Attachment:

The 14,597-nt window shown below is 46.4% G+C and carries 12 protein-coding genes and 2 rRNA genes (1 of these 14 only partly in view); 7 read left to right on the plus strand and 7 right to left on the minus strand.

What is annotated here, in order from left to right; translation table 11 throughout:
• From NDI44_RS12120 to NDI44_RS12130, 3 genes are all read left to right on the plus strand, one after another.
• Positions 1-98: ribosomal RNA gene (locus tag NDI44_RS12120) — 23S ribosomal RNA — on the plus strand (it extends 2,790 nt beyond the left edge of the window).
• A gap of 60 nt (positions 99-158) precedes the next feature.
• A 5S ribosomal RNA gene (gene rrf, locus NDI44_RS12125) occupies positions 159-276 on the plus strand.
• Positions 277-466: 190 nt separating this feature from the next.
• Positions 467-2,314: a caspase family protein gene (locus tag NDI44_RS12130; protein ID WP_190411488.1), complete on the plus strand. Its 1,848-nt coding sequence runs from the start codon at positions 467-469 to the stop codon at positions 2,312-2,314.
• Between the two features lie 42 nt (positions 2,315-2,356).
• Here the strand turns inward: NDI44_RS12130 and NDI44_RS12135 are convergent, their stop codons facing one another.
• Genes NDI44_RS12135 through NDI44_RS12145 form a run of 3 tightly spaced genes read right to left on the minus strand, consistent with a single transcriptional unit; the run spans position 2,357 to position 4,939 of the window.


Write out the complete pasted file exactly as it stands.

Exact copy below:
The 14,597-nt window shown below is 46.4% G+C and carries 12 protein-coding genes and 2 rRNA genes (1 of these 14 only partly in view); 7 read left to right on the plus strand and 7 right to left on the minus strand.

What is annotated here, in order from left to right; translation table 11 throughout:
• From NDI44_RS12120 to NDI44_RS12130, 3 genes are all read left to right on the plus strand, one after another.
• Positions 1-98: ribosomal RNA gene (locus tag NDI44_RS12120) — 23S ribosomal RNA — on the plus strand (it extends 2,790 nt beyond the left edge of the window).
• A gap of 60 nt (positions 99-158) precedes the next feature.
• A 5S ribosomal RNA gene (gene rrf, locus NDI44_RS12125) occupies positions 159-276 on the plus strand.
• Positions 277-466: 190 nt separating this feature from the next.
• Positions 467-2,314: a caspase family protein gene (locus tag NDI44_RS12130; protein ID WP_190411488.1), complete on the plus strand. Its 1,848-nt coding sequence runs from the start codon at positions 467-469 to the stop codon at positions 2,312-2,314.
• Between the two features lie 42 nt (positions 2,315-2,356).
• Here the strand turns inward: NDI44_RS12130 and NDI44_RS12135 are convergent, their stop codons facing one another.
• Genes NDI44_RS12135 through NDI44_RS12145 form a run of 3 tightly spaced genes read right to left on the minus strand, consistent with a single transcriptional unit; the run spans position 2,357 to position 4,939 of the window.